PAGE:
My, how time flies. Remember this post? Probably not and that's okay. I am almost too embarrassed to mention it since I wrote it at the end of 2012. Maybe we could almost call it 2013 and then it wouldn't seem as though so much time has passed. I am always so full of plans, aren't I?
Since this year is supposed to be all about reading from my own shelves and this piles of lovely little Penguins happens to be sitting out and in my daily line of sight, I was thinking maybe it was time to revamp my plans to read through the Penguin Great Food series of books. What initially prompted it all was reading Agnes Jekyll's A Little Dinner Before the Play, which is a series of columns she wrote for The Times in the 1920s. I really liked it and knew I had to have the whole set, which I then set about acquiring. And they have been sitting, waiting and staring at me ever since.
They are slender little volumes, gorgeously designed--usually selections from larger, longer works, so just the perfect length for a taste--literally and figuratively. A taste of each author's writing and an (imagined) taste of various cuisines from different cultures and at different periods in history. All in all a perfect sampling of writing for a perfect little reading project.
It sounded good at the time and it still sounds pretty good now. I think my error was trying to put them in some sort of order and then read them in said order. I was stuck on the first book--just wasn't quite what I wanted at the moment and so it languished, was set aside and sort of forgotten. But I have decided to give it another go. This time, however, I will choose the books on whim and desire--who cares which order. And I have started with an author I hugely admire--M.F.K. Fisher.
I read and loved her Gastronomical Me. She is not only a most impressive author, but a woman of culture and panache. And while my own palate is pretty unstudied and unsophisticated, I can still love her writing and the things she writes about. I might not be tempted by all the dishes she writes about, but I certainly can appreciate how she writes about them. Maybe I will even read more of her work this year (because after I read her I had to have as much of her other writing as I could get my hands on . . . you know how that goes). But I am starting with the Penguin book, Love in a Dish and Other Pieces, which is a series of culinary essays.
I've read the first essay and am into the second. In it she writes about traveling by train with her uncle from California to Chicago in 1927. I think she must have surely been influenced a little by him. He was a seasoned train traveler and knew how to navigate the system, especially the dining car. When presented with the choice of dishes, she responds with an "I don't really care" and is gently castigated. He tells her she should never reply in such a manner since it is stupid, which she is not.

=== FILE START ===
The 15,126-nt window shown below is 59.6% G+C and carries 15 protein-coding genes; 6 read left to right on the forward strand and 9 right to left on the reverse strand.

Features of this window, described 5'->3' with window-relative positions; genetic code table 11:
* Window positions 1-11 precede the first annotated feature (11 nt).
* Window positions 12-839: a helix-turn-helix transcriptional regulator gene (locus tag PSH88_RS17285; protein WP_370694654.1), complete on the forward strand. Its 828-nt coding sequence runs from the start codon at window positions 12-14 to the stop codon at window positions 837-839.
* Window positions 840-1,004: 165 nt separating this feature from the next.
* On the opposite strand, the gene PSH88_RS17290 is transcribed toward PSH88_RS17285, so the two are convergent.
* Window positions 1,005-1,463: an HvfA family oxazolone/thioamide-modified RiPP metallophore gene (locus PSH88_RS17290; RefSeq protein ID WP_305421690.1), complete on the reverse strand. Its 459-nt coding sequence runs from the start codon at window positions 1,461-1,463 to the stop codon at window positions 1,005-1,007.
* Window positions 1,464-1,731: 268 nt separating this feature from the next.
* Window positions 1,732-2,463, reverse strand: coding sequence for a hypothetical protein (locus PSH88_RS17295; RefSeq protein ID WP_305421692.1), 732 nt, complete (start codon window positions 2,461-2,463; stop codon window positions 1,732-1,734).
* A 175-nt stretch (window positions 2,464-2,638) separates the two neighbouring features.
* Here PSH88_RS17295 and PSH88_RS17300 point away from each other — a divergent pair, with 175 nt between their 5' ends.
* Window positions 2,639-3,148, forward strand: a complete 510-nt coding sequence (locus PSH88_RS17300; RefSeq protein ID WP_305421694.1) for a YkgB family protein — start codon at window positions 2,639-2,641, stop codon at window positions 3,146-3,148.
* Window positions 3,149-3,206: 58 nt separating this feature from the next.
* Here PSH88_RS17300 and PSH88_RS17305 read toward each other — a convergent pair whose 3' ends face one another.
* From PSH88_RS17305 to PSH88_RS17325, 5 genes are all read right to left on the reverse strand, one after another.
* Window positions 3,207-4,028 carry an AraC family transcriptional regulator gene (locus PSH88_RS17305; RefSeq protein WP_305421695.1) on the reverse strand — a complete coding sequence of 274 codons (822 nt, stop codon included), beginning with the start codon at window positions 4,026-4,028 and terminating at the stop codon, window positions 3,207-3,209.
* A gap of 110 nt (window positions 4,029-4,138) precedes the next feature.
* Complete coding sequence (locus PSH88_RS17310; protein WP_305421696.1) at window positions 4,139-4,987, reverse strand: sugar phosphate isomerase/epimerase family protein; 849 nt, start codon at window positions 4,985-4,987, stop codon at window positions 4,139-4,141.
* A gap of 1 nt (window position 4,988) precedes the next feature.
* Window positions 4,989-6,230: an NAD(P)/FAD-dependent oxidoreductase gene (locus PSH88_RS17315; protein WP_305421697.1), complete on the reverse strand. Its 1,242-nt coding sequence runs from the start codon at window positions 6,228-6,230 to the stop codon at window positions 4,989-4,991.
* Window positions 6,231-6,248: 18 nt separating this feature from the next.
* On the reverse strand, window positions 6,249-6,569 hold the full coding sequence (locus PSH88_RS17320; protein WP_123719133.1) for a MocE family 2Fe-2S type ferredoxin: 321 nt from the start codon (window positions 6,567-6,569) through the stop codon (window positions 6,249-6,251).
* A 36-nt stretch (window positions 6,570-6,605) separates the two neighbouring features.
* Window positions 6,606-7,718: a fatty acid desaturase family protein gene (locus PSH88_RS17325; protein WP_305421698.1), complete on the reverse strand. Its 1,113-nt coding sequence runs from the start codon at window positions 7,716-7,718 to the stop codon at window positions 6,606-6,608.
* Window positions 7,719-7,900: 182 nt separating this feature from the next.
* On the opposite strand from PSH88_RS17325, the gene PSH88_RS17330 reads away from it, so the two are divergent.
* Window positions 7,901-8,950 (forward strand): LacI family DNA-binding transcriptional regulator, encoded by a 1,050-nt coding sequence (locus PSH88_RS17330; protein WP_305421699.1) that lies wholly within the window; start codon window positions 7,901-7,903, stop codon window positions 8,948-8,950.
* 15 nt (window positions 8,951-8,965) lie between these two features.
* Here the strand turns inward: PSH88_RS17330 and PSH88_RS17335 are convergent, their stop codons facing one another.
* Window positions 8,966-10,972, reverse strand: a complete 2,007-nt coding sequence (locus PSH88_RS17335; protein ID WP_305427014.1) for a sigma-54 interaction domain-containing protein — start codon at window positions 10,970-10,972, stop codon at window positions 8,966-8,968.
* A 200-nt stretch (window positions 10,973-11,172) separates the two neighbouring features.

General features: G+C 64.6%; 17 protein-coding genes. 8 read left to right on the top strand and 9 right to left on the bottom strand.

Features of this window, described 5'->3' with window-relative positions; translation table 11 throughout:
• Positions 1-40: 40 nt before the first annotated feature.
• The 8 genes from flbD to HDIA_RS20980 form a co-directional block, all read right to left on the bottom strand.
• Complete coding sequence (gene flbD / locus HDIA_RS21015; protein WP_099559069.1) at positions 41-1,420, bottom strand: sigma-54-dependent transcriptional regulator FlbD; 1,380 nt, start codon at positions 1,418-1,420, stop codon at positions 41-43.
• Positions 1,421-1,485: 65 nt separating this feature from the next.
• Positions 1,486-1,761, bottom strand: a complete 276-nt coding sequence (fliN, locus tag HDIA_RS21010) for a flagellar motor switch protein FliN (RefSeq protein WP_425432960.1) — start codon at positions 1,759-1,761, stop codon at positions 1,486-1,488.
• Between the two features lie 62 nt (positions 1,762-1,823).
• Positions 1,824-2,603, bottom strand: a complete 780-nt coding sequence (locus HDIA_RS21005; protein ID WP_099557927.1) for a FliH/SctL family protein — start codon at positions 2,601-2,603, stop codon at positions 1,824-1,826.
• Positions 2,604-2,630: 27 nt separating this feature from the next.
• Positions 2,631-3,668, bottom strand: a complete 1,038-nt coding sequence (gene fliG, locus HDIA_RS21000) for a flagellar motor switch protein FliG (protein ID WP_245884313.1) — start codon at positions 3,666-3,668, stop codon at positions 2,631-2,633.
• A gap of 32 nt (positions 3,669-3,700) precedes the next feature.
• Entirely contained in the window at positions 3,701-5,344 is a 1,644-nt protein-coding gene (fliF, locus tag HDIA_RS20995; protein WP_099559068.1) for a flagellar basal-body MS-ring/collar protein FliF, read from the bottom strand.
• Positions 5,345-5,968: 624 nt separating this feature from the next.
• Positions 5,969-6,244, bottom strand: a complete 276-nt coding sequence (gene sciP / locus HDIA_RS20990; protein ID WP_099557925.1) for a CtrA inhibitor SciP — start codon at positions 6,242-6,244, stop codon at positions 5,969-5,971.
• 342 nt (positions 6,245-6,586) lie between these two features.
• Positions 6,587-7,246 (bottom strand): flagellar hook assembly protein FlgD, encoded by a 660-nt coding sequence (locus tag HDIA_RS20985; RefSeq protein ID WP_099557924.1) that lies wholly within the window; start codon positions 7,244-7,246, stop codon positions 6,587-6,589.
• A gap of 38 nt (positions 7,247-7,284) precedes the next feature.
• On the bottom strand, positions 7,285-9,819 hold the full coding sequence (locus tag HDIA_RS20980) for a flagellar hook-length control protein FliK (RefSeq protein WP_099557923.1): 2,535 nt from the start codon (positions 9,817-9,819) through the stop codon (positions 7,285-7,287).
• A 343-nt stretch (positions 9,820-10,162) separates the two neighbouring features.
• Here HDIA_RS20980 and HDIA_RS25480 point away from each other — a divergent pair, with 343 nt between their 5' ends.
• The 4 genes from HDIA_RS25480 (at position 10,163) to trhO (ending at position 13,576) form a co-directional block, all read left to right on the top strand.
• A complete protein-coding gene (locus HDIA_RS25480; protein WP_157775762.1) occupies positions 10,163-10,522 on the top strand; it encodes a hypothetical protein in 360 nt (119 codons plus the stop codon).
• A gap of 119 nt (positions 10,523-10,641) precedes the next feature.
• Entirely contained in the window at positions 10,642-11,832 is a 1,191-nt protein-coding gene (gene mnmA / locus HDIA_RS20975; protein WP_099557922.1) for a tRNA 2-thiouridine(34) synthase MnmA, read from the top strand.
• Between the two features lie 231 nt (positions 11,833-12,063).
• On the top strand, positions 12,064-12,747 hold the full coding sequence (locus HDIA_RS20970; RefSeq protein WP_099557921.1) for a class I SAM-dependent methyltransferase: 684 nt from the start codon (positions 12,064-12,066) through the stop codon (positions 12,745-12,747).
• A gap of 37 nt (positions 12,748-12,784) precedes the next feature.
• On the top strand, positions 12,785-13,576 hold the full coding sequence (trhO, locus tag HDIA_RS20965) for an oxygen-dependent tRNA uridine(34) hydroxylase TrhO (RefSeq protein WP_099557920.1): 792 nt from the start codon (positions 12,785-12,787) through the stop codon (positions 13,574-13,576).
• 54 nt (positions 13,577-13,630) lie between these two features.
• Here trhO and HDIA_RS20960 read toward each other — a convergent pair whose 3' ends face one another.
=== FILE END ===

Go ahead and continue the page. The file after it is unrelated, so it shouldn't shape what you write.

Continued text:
"It implies that the intentions of your host are basically wasted on you. So make up your mind, before you open your mouth. Let him believe, even if it is a lie, that you would infinitely prefer the exotic wild asparagus to the banal mushrooms, or vice versa. Let him feel that it matter to you . . . and even that he does!"
"'All this', my uncle added gently, 'may someday teach you about the art of seduction, as well as the more important art of knowing yourself'."
The other bit of wisdom from her uncle Evan--"The only test of a good breakfast place is its baked apple". I wonder if you can use that test still these days?!
Other books in the series (and in no particular order to be read):
**The Well Kept Kitchen by Gervase Markham
**The Joys of Excess by Samuel Pepys (based on Pepys' diaries)
**Everlasting Syllabub and the Art of Carving by Hannah Glasse
**Recipes from the White Hart Inn by William Verrall
**The Pleasures of the Table by Brillat-Savarin
**The Elegant Economist by Eliza Acton
**The Chef at War by Alexis Soyer
**The Campaign for Domestic Happiness by Isabella Beeton
**From Absinthe to Zest by Alexandre Dumas
**Notes from Madras by Colonel Wyvern
**Buffalo Cake and Indian Pudding by Dr. A.W. Chase
**A Dissertation Upon Roasting a Pig and Other Essays by Charles Lamb
**Exciting Food for Southern Types by Pellegrino Artusi
**A Little Dinner Before the Play by Agnes Jekyll
**Love in a Dish and Other Pieces by M.F.K. Fisher
**A Taste of the Sun by Elizabeth David
**Murder in the Kitchen by Alice B. Toklas
**A Middle Eastern Feast by Claudia Roden
**Eating with the Pilgrims and Other Pieces by Calvin Trillin (essays appearing mostly in The New Yorker)
**Recipes & Lessons from A Delicious Cooking Revolution by Alice Water